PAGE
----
The executive vice president of the YMCA of Metropolitan Los Angeles, Larry Rosen, said his memberships will probably skyrocket in the weeks ahead. Rosen said that many people are motivated to lose weight after months of cocktail parties, family dinners and dessert binges.
"There is a great deal to be said about the power of overeating," Rosen said. "At some YMCAs, as much as 50% of the overall enrollment comes during the first part of the year."
Rosen said that half of the new members may drop out of the program within a few months, a statistic that is mirrored at many other health clubs. But for the first few weeks of January at least, it is open season on fat, cigarettes, alcohol and all sorts of despair.
The national toll-free line for Weight Watchers received more than 15,000 calls on one day last week. Telephone sales coordinator Judy Smith said business is booming, especially since the company started an advertising campaign that promises 20% faster weight reduction.
In Los Angeles memberships jumped from 7,500 in December, 1986, to 14,000 in January, 1987. Anne Boehlke, member services manager, said she expects a similar jump this year.
"It's mad here today," she said. "We'll have lines outside the door at many centers."
Heidi Montgomery, Pasadena branch manager for another weight-loss program called Nutri/System, said nearly all of the people in her program have started or will start in January.
"Our phone is ringing off the hook," Montgomery said. "Business is really wild."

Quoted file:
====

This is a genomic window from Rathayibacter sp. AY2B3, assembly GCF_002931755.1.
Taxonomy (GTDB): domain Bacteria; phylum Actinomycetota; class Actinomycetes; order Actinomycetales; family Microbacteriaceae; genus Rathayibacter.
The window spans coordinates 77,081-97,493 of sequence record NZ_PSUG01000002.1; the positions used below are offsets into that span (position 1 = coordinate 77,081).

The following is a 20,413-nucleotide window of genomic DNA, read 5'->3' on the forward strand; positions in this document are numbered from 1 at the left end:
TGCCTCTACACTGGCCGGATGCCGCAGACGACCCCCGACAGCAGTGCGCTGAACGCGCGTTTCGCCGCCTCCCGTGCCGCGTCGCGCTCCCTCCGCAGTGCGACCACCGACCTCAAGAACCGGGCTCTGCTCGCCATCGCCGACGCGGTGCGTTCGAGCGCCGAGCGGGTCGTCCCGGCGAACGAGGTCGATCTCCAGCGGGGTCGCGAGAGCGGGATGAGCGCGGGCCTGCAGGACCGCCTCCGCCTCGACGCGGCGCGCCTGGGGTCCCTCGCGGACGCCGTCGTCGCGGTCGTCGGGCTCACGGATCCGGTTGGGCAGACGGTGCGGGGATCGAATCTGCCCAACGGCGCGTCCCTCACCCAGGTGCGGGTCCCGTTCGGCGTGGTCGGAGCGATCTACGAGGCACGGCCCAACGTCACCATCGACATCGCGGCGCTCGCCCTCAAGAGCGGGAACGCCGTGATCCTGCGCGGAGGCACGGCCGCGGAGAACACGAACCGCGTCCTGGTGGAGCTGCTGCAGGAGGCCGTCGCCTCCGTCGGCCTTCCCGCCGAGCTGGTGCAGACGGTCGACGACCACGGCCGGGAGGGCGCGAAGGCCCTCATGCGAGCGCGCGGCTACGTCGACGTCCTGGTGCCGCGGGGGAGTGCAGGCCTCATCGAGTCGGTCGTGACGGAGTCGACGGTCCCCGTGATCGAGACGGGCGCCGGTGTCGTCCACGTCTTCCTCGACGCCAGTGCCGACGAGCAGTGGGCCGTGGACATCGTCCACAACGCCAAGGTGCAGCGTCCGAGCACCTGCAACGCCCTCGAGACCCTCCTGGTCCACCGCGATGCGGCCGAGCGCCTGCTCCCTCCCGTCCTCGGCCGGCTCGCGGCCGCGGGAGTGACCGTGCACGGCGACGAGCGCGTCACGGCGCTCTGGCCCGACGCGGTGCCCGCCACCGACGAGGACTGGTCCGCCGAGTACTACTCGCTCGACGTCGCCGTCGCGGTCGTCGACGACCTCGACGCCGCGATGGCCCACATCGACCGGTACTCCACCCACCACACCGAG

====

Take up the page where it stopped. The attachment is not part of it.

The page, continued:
For many smokers, the first of the year is also the time to try to lay down cigarettes. More than 15% of the yearly business at Smokenders, a national chain, comes in January. Arnie Willcuts, national sales and marketing manager, said people gain strength from resolutions.
"It shows you the power of the mind," Willcuts said. "People are ready for a new beginning, and from the human behavior point of view, the resolution is one major thing they have going for them."
On a sadder note, the business at counseling centers also rises dramatically at the beginning of the year.
Psychologists see a dramatic rise in the number of people who are unhappy about the course their lives have taken. Doctors say that the holiday season brings out the sadness in many people.
"The rush will come a few weeks from now," said Nora Baladerian, a staff psychologist at the Beverly Hills Counseling Center. "There are a lot of people who are real depressed about feeling lonely and not having family, or friends or lovers. There's also a certain depression about the new year and not having achieved what they wanted to achieve in the year before."
Another psychologist, who specializes in people with severe weight problems, said that she also sees a dramatic rise in patients around this time of year. The doctor, who asked not to be named, said many people are more comfortable confronting their problems this time of year.
Psychologists also point out that the whole phenomenon is cyclical, however. All of the hand-wringing over shattered romance, cellulite, droopy muscles, failed dreams and obsessive smoking will recede as the days of 1988 dwindle down to a precious few. By the next holiday season, most people will probably be back to their old habits.
But for people such as Juckes, hope reigns eternal that this is the year everything will change.
"My husband and I have decided to get serious and change our eating style altogether," Juckes said. "It's a matter of wanting to turn a new leaf and look at a new chapter. People like me want to write a new script because the old script wasn't working. I'm optimistic."